62. 62. Mostly seen in females in morning</li></ul>TREATMENT<br /><ul><li>Disappears on its own
  63. 63. Salt restriction
  64. 64. Avoid tight fitting clothes
  65. 65. Diamox 250 mg X 3</li></li></ul><li>SNOW BLINDNESS<br />CAUSES<br /><ul><li>More radiation at higher altitudes
  66. 66. Snow reflects UV rays
  67. 67. Can cause blindness</li></ul>PREVENTION<br /><ul><li>Good quality snow goggles
  68. 68. Wear even in shade</li></li></ul><li>
  69. 69. TEMPERATURE<br />TEMPERATURE<br />Unconsciousness / fitting.<br />Confused / restless.<br />Headache, dizzy, uncomfortable.<br />Strong bounding pulse.<br />Flushed dry skin, hot to touch.<br />Cramps in stomach / arms / legs.<br />Pale sweaty skin.<br />Nausea / loss of appetite.<br />Normal Body Temperature<br />Shivering<br />Fatigue, Slurred speech<br />Confusion, forgetfulness<br />Shivering stops, muscle rigidity<br />Very slow, very weak pulse<br />Noticeable drowsiness<br />Severe reduction in response levels<br />Unconsciousness<br />Dilated pupils<br />Pulse undetectable<br />Appearance of death<br />Death<br />Heat<br />Stroke<br />Heat<br />Exhaustion<br />Normal<br />Mild Hypothermia<br />Severe Hypothermia<br />0F<br />0C<br />43<br />109.4<br />42<br />107.6<br />41<br />105.8<br />40<br />104<br />39<br />102.2<br />38<br />100.4<br />37<br />98.6<br />36<br />96.8<br />35<br />95<br />34<br />93.2<br />33<br />91.4<br />32<br />89.6<br />31<br />87.8<br />30<br />86<br />29<br />84.2<br />28<br />82.4<br />27<br />80.6<br />26<br />78.8<br />25<br />77<br />75.2<br />24<br />
  70. 70. COLD ACCLIMATIZATION<br />
  71. 71. GUIDING PRINCIPLES<br /> Monitor environment and assess risk <br /> Drink plenty of fluids<br />3. Wear multilayered clothing<br />4. Protect from wind<br />5. Exercise regularly<br />6. Abstain from tobacco and alcohol etc.<br />7. Avoid physical exertion and cold exposure<br />8. Keep hands and feet clean<br />9. Expose to 00 – 50 C X 3-4 hrs for 3 weeks<br />
  72. 72. COLD INJURIES<br />1. Chilblains<br />2. Frost bite<br />3. Trench foot<br />Hypothermia<br />Metal Bite<br /><ul><li>Fingers
  73. 73. Toes
  74. 74. Ear lobes
  75. 75. Nose
  76. 76. Cheeks
  77. 77. Chin
  78. 78. Foot
  79. 79. Male genitalia
  80. 80. Buttocks</li></li></ul><li>COLD INJURY : FIRST AID<br /> Bring victim inside<br /> If hands, hold them in armpits<br /> Slow rewarming (37-420 C/101-103 F)<br /> Don’t use hot water, water bottle,<br /> heat lamp, electric blanket<br />5. Don’t rub frostbitten area<br />6. Let circulation reestablish naturally, exercise<br />7. Give them something warm to drink<br />8. Seek a doctor’s help<br />
  81. 81. CHILBLAINS<br />SYMPTOMS<br /><ul><li>Red/pale colouration
  82. 82. Itching
  83. 83. Swelling
  84. 84. Reduced sensation</li></ul>TREATMENT<br /><ul><li>Slow rewarming with tea leaves/pieces of turnip
  85. 85. Aloe Vera cream/ Cutfar cream
  86. 86. Tab Disprin ½ tab daily</li></li></ul><li>FROST BITE<br />20 frost bite<br />30-40 frost bite<br />10 frost bite<br />
  87. 87. FROST BITE<br />10 : SYMPTOMS<br /><ul><li>Symptoms of Chilblains
  88. 88. Pain</li></ul>20 : SYMPTOMS<br /><ul><li>Pink Blisters</li></ul>30 : SYMPTOMS<br /><ul><li>Blue/black Blisters
  89. 89. Permanent loss of skin</li></ul>40 : SYMPTOMS<br /><ul><li>Entire area black & dead
  90. 90. Auto amputation</li></ul>10 : TREATMENT<br /><ul><li>Same as Chilblains
  91. 91. Painkillers</li></ul>20 : TREATMENT<br /><ul><li>Inj Tetanus & Antibiotics</li></ul>30 : TREATMENT<br /><ul><li>Surgery/grafting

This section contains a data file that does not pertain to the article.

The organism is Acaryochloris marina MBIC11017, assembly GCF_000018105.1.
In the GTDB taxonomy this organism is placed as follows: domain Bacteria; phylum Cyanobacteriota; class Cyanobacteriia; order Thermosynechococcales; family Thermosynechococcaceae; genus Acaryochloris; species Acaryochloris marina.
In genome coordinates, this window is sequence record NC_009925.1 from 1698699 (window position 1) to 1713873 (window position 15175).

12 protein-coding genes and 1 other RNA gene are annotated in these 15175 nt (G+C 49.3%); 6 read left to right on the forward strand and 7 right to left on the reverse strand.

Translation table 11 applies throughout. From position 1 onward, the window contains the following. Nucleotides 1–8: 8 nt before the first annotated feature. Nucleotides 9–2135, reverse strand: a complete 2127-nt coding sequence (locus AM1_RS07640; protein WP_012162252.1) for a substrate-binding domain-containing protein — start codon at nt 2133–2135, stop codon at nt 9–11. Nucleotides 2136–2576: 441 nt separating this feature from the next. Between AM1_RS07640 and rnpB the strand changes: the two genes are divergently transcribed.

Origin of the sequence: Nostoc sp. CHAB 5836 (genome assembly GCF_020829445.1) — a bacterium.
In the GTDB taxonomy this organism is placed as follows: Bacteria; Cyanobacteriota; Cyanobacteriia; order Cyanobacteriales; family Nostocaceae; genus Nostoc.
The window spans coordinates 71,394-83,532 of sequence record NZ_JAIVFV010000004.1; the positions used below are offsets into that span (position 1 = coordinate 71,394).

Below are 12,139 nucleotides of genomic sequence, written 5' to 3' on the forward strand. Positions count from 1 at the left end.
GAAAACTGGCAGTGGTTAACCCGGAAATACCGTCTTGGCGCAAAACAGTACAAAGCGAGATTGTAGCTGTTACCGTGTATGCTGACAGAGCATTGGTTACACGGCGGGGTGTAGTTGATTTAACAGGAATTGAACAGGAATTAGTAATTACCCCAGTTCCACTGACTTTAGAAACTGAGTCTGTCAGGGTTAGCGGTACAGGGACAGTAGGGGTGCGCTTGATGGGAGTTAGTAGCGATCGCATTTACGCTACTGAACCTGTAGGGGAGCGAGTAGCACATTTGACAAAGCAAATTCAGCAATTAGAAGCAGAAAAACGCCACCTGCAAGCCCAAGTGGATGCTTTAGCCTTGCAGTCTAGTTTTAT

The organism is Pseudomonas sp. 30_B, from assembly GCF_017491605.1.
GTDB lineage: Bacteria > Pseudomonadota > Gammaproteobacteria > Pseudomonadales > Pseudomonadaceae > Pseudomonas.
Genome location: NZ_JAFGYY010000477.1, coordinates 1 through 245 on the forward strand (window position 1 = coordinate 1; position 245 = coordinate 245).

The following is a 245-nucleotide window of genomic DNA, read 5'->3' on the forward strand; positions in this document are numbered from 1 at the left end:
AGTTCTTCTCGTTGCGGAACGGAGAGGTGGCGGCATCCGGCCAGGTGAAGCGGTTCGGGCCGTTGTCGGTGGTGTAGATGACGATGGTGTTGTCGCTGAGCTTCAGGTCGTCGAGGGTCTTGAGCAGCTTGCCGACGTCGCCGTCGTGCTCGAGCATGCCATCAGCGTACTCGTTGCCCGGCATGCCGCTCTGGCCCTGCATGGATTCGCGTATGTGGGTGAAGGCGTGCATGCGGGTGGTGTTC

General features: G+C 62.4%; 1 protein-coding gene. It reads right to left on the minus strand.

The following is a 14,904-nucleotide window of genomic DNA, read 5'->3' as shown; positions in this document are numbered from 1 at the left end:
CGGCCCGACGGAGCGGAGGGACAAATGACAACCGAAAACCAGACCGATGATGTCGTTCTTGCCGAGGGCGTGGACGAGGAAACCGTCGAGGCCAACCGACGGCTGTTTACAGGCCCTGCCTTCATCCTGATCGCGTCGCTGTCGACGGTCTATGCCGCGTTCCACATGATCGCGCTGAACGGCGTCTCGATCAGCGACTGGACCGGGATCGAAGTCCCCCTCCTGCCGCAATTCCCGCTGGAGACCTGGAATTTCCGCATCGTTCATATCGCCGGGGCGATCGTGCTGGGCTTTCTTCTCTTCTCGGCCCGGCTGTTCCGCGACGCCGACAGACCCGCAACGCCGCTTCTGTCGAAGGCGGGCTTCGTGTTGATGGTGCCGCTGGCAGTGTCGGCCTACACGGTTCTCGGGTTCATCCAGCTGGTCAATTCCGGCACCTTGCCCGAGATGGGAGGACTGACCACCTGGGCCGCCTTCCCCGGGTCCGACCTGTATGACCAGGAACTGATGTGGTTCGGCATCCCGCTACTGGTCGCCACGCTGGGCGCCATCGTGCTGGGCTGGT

92. 92. Physiotherapy</li></ul>40 : TREATMENT<br /><ul><li>Amputation
  93. 93. Artificial Limb</li></li></ul><li>HYPOTHERMIA<br />
  94. 94. HYPOTHERMIA<br />Prolonged exposure to cold<br />eg Alcoholics, avalanche, drowning, snowstorm etc<br />CLASSIFICATION : Core temperature<br /><ul><li>Mild : 95 – 90 F Alert, shivering, memory lapse, </li></ul> (350 – 320 C) Difficulty in speaking, swallowing<br /><ul><li>Mod : 90 – 82 F Stiffness, shallow breathing, </li></ul> (320 – 280 C) Confusion, Abnormal BP, pulse, <br /><ul><li>Severe : < 82 F < 280 C HAPO, Coma, Death
  95. 95. Survival known to occur even at 200 C</li></li></ul><li>HYPOTHERMIA<br />TREATMENT<br /><ul><li>Have a helping, caring and positive attitute
  96. 96. Patient may appear dead --- Suspended animation
  97. 97. Bring victim inside gently, don’t move too much
  98. 98. Prevent further heat loss, protect from wind
  99. 99. Remove wet clothes, use blankets, sleeping bags
  100. 100. If conscious, sweet hot drinks – no alcohol/narcotics
  101. 101. Warm dry sponging in armpits, groins
  102. 102. Don’t let the patient sit/stand/move in severe cases
  103. 103. Evacuate with care to hospital
  104. 104. NO PATIENT IS DEAD UNTIL WARM AND DEAD</li></li></ul><li>HEAT ACCLIMATIZATION<br />
  105. 105.
  106. 106. HEAT ACCLIMATIZATION<br />
  107. 107. GUIDING PRINCIPLES<br /> Monitor environment and assess risk <br /> Drink lot of fluids frequently<br />3. Wear light weight clothing and proper gear<br />4. Take rest in shade<br />5. Acclimatize properly<br />6. Abstain from tobacco and alcohol etc.<br />7. Avoid physical exertion and heat exposure<br />
  108. 108. HEAT ILLNESSES<br />1. Heat rash<br />2. Heat syncope (fainting) <br />3. Heat cramps <br />4. Heat exhaustion <br />5. Heat stroke<br />
  109. 109. HEAT EXHAUSTION<br />SIGNS Pale skin, sweating,<br /> Rapid pulse, weakness, <br /> Headache, dizziness, nausea, <br /> Cramps in abdomen and limbs<br />FIRST AID<br /> Have victim lie down, elevate feet<br /> Move victim to shade or cool place<br /> Give victim diluted salt water<br /> Evacuate to a medical facility<br />
  110. 110. HEAT STROKE<br />SIGNS Flushed hot and dry skin,<br /> No sweating<br /> rapid, weak pulse,<br /> Confusion, unconscious, seizures<br />FIRST AID<br />Have victim lie down, elevate feet<br /> Move victim to shade or cool place<br /> Get medical help, patient can die<br /> Spray water or Cold sponging<br /> Give liquids, but no alcohol<br />
  111. 111. THANK YOU<br />